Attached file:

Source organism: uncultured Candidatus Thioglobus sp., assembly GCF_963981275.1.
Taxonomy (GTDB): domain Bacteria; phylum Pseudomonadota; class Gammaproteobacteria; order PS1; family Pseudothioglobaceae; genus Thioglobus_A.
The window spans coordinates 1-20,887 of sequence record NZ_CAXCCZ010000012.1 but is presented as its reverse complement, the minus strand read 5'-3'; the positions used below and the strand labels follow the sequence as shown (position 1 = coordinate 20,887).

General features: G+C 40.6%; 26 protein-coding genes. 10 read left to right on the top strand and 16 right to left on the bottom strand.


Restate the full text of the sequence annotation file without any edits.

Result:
Source organism: uncultured Candidatus Thioglobus sp., assembly GCF_963981275.1.
Taxonomy (GTDB): domain Bacteria; phylum Pseudomonadota; class Gammaproteobacteria; order PS1; family Pseudothioglobaceae; genus Thioglobus_A.
The window spans coordinates 1-20,887 of sequence record NZ_CAXCCZ010000012.1 but is presented as its reverse complement, the minus strand read 5'-3'; the positions used below and the strand labels follow the sequence as shown (position 1 = coordinate 20,887).

General features: G+C 40.6%; 26 protein-coding genes. 10 read left to right on the top strand and 16 right to left on the bottom strand.